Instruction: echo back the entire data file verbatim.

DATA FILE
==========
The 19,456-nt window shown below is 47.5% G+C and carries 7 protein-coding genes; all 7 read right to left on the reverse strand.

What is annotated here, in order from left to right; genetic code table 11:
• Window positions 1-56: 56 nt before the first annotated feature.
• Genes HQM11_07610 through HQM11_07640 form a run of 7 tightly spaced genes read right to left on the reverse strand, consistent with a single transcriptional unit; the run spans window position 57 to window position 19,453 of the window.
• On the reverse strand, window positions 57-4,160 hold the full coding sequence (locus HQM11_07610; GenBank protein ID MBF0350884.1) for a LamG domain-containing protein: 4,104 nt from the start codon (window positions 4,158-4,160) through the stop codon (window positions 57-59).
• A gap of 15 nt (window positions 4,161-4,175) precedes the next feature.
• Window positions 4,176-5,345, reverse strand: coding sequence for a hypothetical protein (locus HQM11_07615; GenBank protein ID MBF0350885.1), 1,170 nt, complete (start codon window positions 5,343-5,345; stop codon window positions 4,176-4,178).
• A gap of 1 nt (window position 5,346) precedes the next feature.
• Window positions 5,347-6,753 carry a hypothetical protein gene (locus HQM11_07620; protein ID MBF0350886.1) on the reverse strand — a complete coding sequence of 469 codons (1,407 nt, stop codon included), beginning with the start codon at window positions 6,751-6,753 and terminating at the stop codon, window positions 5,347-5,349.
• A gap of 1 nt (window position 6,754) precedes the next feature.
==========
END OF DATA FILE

The 19,456-nt window shown below is 47.5% G+C and carries 7 protein-coding genes; all 7 read right to left on the reverse strand.

What is annotated here, in order from left to right; genetic code table 11:
• Window positions 1-56: 56 nt before the first annotated feature.
• Genes HQM11_07610 through HQM11_07640 form a run of 7 tightly spaced genes read right to left on the reverse strand, consistent with a single transcriptional unit; the run spans window position 57 to window position 19,453 of the window.
• On the reverse strand, window positions 57-4,160 hold the full coding sequence (locus HQM11_07610; GenBank protein ID MBF0350884.1) for a LamG domain-containing protein: 4,104 nt from the start codon (window positions 4,158-4,160) through the stop codon (window positions 57-59).
• A gap of 15 nt (window positions 4,161-4,175) precedes the next feature.
• Window positions 4,176-5,345, reverse strand: coding sequence for a hypothetical protein (locus HQM11_07615; GenBank protein ID MBF0350885.1), 1,170 nt, complete (start codon window positions 5,343-5,345; stop codon window positions 4,176-4,178).
• A gap of 1 nt (window position 5,346) precedes the next feature.
• Window positions 5,347-6,753 carry a hypothetical protein gene (locus HQM11_07620; protein ID MBF0350886.1) on the reverse strand — a complete coding sequence of 469 codons (1,407 nt, stop codon included), beginning with the start codon at window positions 6,751-6,753 and terminating at the stop codon, window positions 5,347-5,349.
• A gap of 1 nt (window position 6,754) precedes the next feature.